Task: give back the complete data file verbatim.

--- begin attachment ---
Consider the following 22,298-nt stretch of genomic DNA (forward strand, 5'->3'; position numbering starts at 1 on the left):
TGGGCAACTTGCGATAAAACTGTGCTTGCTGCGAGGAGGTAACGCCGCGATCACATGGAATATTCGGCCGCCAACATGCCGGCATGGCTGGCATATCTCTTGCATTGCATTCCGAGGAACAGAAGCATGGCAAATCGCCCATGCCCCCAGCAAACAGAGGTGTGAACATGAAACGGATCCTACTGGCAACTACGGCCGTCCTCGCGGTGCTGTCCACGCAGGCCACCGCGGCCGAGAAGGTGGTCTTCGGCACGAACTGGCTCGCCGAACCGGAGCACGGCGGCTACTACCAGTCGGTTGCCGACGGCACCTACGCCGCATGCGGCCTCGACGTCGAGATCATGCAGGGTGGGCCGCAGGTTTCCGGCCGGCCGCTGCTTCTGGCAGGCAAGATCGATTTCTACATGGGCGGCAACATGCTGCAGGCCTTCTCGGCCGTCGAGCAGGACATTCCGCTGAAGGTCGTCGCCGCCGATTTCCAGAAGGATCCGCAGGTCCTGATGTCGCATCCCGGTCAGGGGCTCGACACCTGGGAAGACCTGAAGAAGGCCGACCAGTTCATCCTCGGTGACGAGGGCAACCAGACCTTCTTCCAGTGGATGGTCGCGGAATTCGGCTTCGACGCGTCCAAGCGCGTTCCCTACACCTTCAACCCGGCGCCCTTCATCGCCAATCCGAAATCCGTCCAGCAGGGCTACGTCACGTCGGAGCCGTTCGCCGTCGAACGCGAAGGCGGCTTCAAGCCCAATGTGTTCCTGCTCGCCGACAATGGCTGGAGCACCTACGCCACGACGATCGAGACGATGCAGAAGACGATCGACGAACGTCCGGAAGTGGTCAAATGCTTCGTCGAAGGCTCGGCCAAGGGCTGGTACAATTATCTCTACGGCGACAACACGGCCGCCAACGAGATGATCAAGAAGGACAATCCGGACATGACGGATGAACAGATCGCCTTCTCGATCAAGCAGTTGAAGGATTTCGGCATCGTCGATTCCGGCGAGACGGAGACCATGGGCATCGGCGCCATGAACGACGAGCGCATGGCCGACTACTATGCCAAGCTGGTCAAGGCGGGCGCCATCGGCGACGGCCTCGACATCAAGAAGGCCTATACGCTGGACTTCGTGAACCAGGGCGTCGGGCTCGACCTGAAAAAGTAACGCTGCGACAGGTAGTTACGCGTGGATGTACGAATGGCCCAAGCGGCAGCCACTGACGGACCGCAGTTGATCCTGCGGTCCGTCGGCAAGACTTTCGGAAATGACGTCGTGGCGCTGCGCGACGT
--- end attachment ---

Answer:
Consider the following 22,298-nt stretch of genomic DNA (forward strand, 5'->3'; position numbering starts at 1 on the left):
TGGGCAACTTGCGATAAAACTGTGCTTGCTGCGAGGAGGTAACGCCGCGATCACATGGAATATTCGGCCGCCAACATGCCGGCATGGCTGGCATATCTCTTGCATTGCATTCCGAGGAACAGAAGCATGGCAAATCGCCCATGCCCCCAGCAAACAGAGGTGTGAACATGAAACGGATCCTACTGGCAACTACGGCCGTCCTCGCGGTGCTGTCCACGCAGGCCACCGCGGCCGAGAAGGTGGTCTTCGGCACGAACTGGCTCGCCGAACCGGAGCACGGCGGCTACTACCAGTCGGTTGCCGACGGCACCTACGCCGCATGCGGCCTCGACGTCGAGATCATGCAGGGTGGGCCGCAGGTTTCCGGCCGGCCGCTGCTTCTGGCAGGCAAGATCGATTTCTACATGGGCGGCAACATGCTGCAGGCCTTCTCGGCCGTCGAGCAGGACATTCCGCTGAAGGTCGTCGCCGCCGATTTCCAGAAGGATCCGCAGGTCCTGATGTCGCATCCCGGTCAGGGGCTCGACACCTGGGAAGACCTGAAGAAGGCCGACCAGTTCATCCTCGGTGACGAGGGCAACCAGACCTTCTTCCAGTGGATGGTCGCGGAATTCGGCTTCGACGCGTCCAAGCGCGTTCCCTACACCTTCAACCCGGCGCCCTTCATCGCCAATCCGAAATCCGTCCAGCAGGGCTACGTCACGTCGGAGCCGTTCGCCGTCGAACGCGAAGGCGGCTTCAAGCCCAATGTGTTCCTGCTCGCCGACAATGGCTGGAGCACCTACGCCACGACGATCGAGACGATGCAGAAGACGATCGACGAACGTCCGGAAGTGGTCAAATGCTTCGTCGAAGGCTCGGCCAAGGGCTGGTACAATTATCTCTACGGCGACAACACGGCCGCCAACGAGATGATCAAGAAGGACAATCCGGACATGACGGATGAACAGATCGCCTTCTCGATCAAGCAGTTGAAGGATTTCGGCATCGTCGATTCCGGCGAGACGGAGACCATGGGCATCGGCGCCATGAACGACGAGCGCATGGCCGACTACTATGCCAAGCTGGTCAAGGCGGGCGCCATCGGCGACGGCCTCGACATCAAGAAGGCCTATACGCTGGACTTCGTGAACCAGGGCGTCGGGCTCGACCTGAAAAAGTAACGCTGCGACAGGTAGTTACGCGTGGATGTACGAATGGCCCAAGCGGCAGCCACTGACGGACCGCAGTTGATCCTGCGGTCCGTCGGCAAGACTTTCGGAAATGACGTCGTGGCGCTGCGCGACGT